Fifty-seven years ago, the U.S. Supreme Court ruled that the standard of “separate but equal” in our education system was one that is fundamentally unequal — and, moreover, is un-American, unconstitutional and immoral.
In the nearly 60 years since the Brown v. Board of Education Supreme Court decision, we have seen incredible progress. But we have also witnessed a steady decline in the performance and self-esteem of our children as they grapple with a cumbersome and often myopic educational system.
Sadly, far too many students entering classrooms this fall have already been taken hostage by the politics of the moment and a zero-sum mentality in education that serves no purpose. The truth is, there remain inherent disparities in our education system that have eaten away at the very spirit of the Brown decision.
For too long, federal and state bureaucrats have talked about what they want to do for education without an appreciation for what they have already done to education: made it harder to bring our education system into the 21st century.
In my 2005 report on the state of education in Maryland during my term as lieutenant governor, I noted, “The most important work of a free society, other than defending its very existence, is the education of its population. For Maryland to be serious about preparing all of its children to succeed in tomorrow’s America, it must provide for consistent, high quality instruction and stable, effective leadership in all of its schools.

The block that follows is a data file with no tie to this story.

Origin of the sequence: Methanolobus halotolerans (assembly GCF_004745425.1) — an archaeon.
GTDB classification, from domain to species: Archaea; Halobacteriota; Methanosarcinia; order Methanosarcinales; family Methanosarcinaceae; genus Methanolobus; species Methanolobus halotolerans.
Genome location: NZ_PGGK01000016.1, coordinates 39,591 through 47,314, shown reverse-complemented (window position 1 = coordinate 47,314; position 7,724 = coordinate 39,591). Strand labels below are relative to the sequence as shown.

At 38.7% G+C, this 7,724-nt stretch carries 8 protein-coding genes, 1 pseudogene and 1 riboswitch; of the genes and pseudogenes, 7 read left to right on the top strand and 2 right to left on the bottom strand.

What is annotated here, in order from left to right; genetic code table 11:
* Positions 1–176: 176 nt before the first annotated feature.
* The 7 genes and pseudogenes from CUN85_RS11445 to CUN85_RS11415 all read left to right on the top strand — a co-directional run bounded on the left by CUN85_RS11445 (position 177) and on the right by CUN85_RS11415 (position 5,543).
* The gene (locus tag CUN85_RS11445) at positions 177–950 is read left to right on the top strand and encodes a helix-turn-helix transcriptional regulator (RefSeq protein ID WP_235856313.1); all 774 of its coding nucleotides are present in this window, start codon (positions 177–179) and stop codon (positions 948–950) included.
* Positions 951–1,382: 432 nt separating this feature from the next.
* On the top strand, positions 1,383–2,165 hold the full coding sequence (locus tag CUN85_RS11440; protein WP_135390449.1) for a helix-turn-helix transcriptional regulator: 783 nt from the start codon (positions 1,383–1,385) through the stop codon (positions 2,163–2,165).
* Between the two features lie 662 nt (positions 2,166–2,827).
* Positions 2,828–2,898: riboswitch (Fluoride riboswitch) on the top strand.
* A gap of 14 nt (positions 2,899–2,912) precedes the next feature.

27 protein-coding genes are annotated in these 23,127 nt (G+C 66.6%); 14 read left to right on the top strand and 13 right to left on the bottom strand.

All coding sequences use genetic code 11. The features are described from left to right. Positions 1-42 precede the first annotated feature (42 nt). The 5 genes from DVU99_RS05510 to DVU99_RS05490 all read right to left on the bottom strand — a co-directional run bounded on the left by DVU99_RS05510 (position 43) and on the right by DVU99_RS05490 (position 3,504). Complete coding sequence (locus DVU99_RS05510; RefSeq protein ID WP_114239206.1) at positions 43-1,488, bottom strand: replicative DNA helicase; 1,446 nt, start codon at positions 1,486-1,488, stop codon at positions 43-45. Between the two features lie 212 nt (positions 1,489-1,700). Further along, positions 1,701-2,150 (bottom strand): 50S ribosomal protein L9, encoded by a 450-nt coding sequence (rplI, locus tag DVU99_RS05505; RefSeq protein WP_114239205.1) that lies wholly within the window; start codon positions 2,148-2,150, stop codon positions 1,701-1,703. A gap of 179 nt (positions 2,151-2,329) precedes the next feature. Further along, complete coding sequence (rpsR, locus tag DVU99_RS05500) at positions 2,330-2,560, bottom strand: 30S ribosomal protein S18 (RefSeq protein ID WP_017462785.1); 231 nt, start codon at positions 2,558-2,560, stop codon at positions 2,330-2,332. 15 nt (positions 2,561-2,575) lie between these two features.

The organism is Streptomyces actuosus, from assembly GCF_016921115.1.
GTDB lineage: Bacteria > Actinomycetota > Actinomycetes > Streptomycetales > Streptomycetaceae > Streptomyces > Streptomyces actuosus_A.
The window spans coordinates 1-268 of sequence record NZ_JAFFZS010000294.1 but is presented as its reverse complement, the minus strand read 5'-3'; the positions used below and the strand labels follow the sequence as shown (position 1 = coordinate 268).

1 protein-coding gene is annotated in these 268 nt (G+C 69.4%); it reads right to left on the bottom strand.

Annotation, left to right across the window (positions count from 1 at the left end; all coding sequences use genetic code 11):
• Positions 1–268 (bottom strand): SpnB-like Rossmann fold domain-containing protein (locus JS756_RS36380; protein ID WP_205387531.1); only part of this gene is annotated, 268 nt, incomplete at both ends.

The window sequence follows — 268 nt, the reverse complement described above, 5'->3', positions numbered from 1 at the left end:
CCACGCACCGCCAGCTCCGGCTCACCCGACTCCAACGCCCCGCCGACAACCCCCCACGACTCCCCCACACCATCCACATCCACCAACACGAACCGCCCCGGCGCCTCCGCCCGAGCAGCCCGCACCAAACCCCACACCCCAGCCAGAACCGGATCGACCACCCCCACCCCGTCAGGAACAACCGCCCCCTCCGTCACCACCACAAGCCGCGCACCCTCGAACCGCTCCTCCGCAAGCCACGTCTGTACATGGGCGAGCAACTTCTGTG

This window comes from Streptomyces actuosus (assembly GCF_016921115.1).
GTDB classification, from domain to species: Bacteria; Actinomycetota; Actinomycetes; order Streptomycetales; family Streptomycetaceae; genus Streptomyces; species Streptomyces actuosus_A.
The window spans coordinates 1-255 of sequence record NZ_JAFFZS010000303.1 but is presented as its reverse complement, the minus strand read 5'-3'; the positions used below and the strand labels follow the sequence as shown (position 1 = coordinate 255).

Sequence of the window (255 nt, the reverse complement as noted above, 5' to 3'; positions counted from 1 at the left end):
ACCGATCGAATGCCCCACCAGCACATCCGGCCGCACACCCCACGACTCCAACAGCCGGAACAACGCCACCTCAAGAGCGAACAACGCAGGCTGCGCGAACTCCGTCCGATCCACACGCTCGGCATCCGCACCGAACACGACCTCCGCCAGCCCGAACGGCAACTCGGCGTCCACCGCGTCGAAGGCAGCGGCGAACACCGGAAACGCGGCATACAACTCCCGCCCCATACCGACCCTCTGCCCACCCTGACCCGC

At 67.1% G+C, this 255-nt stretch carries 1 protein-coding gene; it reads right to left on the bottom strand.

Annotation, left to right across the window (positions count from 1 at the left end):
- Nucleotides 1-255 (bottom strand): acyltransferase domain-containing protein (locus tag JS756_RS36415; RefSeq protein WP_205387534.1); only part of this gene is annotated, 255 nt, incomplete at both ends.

“In the fast-changing world that future generations will inhabit, the highest quality education can no longer be viewed as a privilege of the few. It must be the norm for every child. Any other course of action will doom our future generations in Maryland and our nation to a second-class status.”
Legislation Alone Doesn’t Work
Such clarion calls for reforms and the creation of realistic standards have largely been met with a mixed response from educational professionals and parents. From Maryland to California, we’ve applauded every form of experimental methodology there is, but somehow we’ve forgotten how to do the basics.
As Dr. John Jackson, president of the Schott Foundation for Public Education, recently noted, “We cannot become so affixed on the spotlights that we constructively ignore the larger headlights from the train wreck facing our country by the 1.2 million [American students] we are losing each year [as they drop out of school]. We have too often settled for the sweet taste of minor success over stomaching the bitter taste of the reality that without systemic reform we are winning some battles, but largely still losing the war.”
It’s not enough merely to pass legislation; a lot of people feel good when that happens. But shouldn’t that legislation make sense — and work? And shouldn’t those very same legislators at some point assess the value of their legislation to students and teachers, as well as its impact?